. . . that we would not be outwitted by Satan; for we are not ignorant of his designs. (2 Corinthians 2:11)
One of the most sobering facts about life is that all humans have a supernatural enemy whose aim is to use pain and pleasure to make us blind, stupid, and miserable — forever. The Bible calls him “the devil and Satan, the deceiver of the whole world . . . the accuser” (Revelation 12:9–10), “the ruler of this world” (John 12:31), and “the god of this age” (2 Corinthians 4:4).
He is our “adversary [who] prowls around like a roaring lion, seeking someone to devour” (1 Peter 5:8). Yet, in the most appalling and unwitting bondage, the whole world willingly “follows the prince of the power of the air, the spirit that is now at work in the sons of disobedience” (Ephesians 2:2). At his most successful, his subjects march obliviously to destruction, and take as many with them as they can.
The “good warfare” (1 Timothy 1:18) that I wrote about under the title “Awake and at War” includes the daily resistance of this enemy (1 Peter 5:9; James 4:7), the daily refusal to give him an opportunity (Ephesians 4:27), and the daily stand against his schemes (Ephesians 6:11).
Satan’s Leash — and Impending Doom
God is sovereign over Satan. The devil does not have a free hand in this world. He is on a leash, so that he can do no more than God permits. In effect, he must get permission — as in the case of Simon Peter, where Jesus discloses, “Simon, Simon, behold, Satan has asked to have you, that he might sift you like wheat” (Luke 22:31). And the case of Job: “The Lord said to Satan, “Behold, Job is in your hand; only spare his life” (Job 2:6).
So evidently God sees the ongoing role of Satan as essential for his purposes in the world, since, if God willed, Satan would be thrown into the lake of fire now, instead of at the end of the age. “The devil who had deceived them was thrown into the lake of fire and . . . will be tormented day and night forever and ever” (Revelation 20:10). His complete defeat is coming and sure. But not yet.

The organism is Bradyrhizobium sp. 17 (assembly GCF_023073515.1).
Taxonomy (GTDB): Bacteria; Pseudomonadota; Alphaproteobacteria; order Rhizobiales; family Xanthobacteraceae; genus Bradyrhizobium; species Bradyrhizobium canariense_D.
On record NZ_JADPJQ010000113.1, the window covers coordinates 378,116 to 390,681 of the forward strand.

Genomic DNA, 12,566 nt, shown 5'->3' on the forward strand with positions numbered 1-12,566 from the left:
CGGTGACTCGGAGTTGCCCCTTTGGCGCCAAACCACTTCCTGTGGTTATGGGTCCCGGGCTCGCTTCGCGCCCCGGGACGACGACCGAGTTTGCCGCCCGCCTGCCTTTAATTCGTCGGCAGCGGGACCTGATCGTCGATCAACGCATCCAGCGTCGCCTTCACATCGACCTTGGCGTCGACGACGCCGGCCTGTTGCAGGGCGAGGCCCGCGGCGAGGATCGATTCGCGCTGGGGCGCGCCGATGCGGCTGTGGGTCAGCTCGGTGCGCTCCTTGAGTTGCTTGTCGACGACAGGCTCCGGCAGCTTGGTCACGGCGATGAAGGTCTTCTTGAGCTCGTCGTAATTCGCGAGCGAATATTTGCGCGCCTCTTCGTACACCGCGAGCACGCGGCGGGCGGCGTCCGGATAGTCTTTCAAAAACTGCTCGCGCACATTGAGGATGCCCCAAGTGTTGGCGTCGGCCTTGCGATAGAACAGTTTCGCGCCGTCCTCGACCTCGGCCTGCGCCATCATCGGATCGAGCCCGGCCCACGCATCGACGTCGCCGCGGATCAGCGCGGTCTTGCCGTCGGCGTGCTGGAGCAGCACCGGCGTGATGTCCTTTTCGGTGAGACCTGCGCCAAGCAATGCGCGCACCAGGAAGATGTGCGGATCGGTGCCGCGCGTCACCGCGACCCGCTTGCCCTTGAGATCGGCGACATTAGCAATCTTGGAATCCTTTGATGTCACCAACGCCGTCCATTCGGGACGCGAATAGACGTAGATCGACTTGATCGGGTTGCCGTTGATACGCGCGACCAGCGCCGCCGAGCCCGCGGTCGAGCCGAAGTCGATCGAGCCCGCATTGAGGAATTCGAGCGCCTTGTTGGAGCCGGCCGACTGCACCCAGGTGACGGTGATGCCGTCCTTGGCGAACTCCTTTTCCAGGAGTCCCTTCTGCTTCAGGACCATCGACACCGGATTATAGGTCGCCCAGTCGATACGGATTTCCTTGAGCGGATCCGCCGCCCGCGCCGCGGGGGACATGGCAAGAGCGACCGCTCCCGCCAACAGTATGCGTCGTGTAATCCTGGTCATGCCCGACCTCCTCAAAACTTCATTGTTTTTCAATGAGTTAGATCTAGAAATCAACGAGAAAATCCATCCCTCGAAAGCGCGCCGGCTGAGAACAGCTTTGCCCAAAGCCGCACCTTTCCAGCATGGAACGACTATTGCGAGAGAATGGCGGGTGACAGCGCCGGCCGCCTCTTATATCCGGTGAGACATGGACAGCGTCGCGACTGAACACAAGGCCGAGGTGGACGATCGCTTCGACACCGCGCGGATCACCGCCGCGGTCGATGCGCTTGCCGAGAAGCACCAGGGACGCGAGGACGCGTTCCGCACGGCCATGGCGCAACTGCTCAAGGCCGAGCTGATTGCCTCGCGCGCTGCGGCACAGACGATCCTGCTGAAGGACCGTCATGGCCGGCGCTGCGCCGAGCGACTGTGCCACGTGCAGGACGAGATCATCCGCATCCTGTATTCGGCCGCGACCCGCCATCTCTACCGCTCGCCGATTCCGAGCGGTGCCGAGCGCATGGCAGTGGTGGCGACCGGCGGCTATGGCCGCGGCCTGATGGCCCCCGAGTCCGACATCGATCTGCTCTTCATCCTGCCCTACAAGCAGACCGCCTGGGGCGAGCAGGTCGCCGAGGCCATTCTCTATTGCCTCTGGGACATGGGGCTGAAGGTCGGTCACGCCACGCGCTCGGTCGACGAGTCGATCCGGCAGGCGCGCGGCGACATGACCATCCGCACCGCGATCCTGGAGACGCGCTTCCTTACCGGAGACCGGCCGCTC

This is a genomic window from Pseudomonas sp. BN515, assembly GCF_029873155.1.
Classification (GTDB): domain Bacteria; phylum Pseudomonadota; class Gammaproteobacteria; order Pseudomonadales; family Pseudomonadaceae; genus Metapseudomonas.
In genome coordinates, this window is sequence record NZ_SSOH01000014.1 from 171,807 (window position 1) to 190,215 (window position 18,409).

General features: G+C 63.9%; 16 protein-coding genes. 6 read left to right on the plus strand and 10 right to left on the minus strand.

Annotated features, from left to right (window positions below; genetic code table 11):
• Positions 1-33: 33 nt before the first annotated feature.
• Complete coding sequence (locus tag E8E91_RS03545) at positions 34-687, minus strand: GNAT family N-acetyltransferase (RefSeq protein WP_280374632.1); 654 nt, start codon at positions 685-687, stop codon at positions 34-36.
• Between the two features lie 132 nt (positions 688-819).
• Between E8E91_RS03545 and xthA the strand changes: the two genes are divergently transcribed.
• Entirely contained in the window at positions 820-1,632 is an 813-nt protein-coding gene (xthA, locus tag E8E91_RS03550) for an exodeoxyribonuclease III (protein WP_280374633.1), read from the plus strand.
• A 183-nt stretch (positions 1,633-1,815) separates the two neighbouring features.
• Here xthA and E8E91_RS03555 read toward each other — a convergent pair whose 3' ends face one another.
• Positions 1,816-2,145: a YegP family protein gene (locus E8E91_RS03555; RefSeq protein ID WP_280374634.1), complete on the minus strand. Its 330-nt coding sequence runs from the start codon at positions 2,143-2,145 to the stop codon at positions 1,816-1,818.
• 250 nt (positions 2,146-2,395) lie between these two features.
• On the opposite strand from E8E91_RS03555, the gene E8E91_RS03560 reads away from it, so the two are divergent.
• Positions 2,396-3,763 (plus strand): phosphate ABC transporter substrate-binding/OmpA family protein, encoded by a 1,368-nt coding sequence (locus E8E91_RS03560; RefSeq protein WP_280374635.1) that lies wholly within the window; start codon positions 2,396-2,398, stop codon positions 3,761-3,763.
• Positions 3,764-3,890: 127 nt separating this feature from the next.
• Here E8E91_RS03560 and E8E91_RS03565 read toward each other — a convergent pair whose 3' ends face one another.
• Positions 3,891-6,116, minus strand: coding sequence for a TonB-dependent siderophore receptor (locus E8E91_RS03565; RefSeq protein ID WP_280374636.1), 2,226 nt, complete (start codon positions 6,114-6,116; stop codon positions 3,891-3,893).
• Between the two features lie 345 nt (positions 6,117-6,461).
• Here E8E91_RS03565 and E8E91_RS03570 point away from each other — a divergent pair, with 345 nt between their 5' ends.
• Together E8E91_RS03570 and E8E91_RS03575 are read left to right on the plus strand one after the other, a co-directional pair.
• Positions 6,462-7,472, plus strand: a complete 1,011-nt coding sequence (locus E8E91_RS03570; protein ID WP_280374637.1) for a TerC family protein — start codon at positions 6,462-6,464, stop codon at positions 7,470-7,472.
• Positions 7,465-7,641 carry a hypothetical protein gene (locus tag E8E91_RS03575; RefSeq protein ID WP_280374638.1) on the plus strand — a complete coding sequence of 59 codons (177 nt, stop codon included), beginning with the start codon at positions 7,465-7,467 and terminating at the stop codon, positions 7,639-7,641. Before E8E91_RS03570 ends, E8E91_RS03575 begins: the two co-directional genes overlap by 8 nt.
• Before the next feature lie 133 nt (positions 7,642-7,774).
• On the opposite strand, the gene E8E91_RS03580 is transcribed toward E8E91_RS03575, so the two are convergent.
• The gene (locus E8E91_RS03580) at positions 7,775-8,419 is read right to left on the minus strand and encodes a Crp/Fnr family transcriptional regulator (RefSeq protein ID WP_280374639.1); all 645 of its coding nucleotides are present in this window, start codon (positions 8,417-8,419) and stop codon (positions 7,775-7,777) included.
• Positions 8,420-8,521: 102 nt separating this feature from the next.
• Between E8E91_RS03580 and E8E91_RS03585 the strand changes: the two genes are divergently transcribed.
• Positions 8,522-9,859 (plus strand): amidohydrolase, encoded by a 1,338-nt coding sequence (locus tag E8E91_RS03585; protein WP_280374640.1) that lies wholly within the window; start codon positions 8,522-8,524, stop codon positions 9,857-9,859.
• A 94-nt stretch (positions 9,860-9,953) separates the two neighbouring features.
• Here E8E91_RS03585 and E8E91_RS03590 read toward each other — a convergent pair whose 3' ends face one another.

Unwitting Servant of Our Sanctification
God intends that part of our preparation for heaven be a life of warfare with hell. He calls it a “good warfare” (1 Timothy 1:18) and a “good fight” (1 Timothy 6:12). It is good, not because we might be killed (which we might! — Revelation 2:10), but because these fire-fights refine the gold of our faith (1 Peter 1:7), in life and death.
God is the great General in this warfare. He has given us the walkie-talkie of prayer to call for help: “Take . . . the sword of the Spirit, which is the word of God, praying at all times” (Ephesians 6:17–18).
He sees behind enemy lines, and knows exactly the strategies that will be used against us. He has written them down in a wartime manual “so that we would not be outwitted by Satan.” The reason we will not be outwitted is that “we are not ignorant of his designs” (2 Corinthians 2:11).
Primer on Satan’s Strategies
If you need a refresher for what those “designs” are, here is a summary. May God make you a mighty warrior! May he “train your hands for war and your fingers for battle” (Psalm 144:1).
1. Satan lies, and is the father of lies.
“When he lies, he speaks according to his own nature, for he is a liar and the father of lies” (John 8:44). The first time Satan appears in the Bible in Genesis 3, the first words on his lips are suspicious of the truth (“Did God say, You shall not eat of any tree in the garden?”). And the second words on his lips were a subtle falsehood (“You will not die”). John says that Satan “has nothing to do with the truth, because there is no truth in him” (John 8:44). We are dealing with the essence of falsehood and deception.
2. He blinds the minds of unbelievers.
“The god of this age has blinded the minds of the unbelievers, to keep them from seeing the light of the gospel of the glory of Christ” (2 Corinthians 4:4). So he not only speaks what is false. He hides what is true. He keeps us from seeing the treasure of the gospel. He lets us see facts, even proofs, but not preciousness.
3. He masquerades in costumes of light and righteousness.
In 2 Corinthians 11:13–15, Paul says that some people are posing as apostles who are not. He explains like this: “Even Satan disguises himself as an angel of light. So it is not strange if his servants also disguise themselves as servants of righteousness.”
In other words, Satan has servants who profess enough truth to join the church, and from inside teach what Paul calls “doctrines of demons” (1 Timothy 4:1). Jesus says they will be like wolves in sheep’s clothing (Matthew 7:15). Acts 20:30 says they will not spare the flock, but will draw people away to destruction. Without God’s gift of discernment (Philippians 1:9), our love will be suckered into stupidity.